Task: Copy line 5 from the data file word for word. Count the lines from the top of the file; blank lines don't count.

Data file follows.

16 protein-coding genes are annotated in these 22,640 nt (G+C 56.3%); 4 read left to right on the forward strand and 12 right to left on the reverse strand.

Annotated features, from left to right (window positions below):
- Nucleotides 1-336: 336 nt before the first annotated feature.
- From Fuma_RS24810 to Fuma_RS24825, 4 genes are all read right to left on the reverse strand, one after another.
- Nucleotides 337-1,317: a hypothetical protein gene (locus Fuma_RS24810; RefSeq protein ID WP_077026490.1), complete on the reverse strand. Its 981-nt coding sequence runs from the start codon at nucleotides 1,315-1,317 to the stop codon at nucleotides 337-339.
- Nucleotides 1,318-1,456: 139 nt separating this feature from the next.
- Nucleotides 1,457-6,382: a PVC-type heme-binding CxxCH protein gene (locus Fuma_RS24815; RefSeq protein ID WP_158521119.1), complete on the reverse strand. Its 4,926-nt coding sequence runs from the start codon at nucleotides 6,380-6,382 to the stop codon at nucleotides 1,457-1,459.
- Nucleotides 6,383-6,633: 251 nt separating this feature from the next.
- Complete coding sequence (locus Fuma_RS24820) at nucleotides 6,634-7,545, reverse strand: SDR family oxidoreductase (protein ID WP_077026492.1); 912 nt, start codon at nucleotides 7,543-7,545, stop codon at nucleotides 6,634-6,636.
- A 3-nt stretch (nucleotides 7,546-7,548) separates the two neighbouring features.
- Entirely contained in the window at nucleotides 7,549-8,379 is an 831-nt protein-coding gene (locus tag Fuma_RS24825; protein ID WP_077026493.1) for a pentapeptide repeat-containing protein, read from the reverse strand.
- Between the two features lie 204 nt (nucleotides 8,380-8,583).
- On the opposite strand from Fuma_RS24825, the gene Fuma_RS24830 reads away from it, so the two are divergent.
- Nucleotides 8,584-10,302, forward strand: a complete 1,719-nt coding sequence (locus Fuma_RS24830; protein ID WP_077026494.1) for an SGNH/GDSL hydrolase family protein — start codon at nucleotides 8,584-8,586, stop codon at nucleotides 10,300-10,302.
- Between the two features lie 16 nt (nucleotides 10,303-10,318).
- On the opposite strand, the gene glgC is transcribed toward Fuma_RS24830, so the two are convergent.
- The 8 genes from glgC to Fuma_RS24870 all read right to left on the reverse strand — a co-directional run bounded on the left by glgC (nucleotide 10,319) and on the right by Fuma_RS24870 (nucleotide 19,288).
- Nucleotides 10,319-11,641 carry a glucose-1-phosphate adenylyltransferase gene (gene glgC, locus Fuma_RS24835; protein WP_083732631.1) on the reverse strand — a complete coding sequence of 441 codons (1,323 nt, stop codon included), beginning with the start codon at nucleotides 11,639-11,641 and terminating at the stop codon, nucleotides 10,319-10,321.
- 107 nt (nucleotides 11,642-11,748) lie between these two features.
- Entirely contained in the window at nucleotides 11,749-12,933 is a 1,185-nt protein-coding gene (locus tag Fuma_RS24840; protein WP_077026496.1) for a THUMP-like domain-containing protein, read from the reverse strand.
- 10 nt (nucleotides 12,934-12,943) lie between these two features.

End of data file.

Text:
- Nucleotides 337-1,317: a hypothetical protein gene (locus Fuma_RS24810; RefSeq protein ID WP_077026490.1), complete on the reverse strand. Its 981-nt coding sequence runs from the start codon at nucleotides 1,315-1,317 to the stop codon at nucleotides 337-339.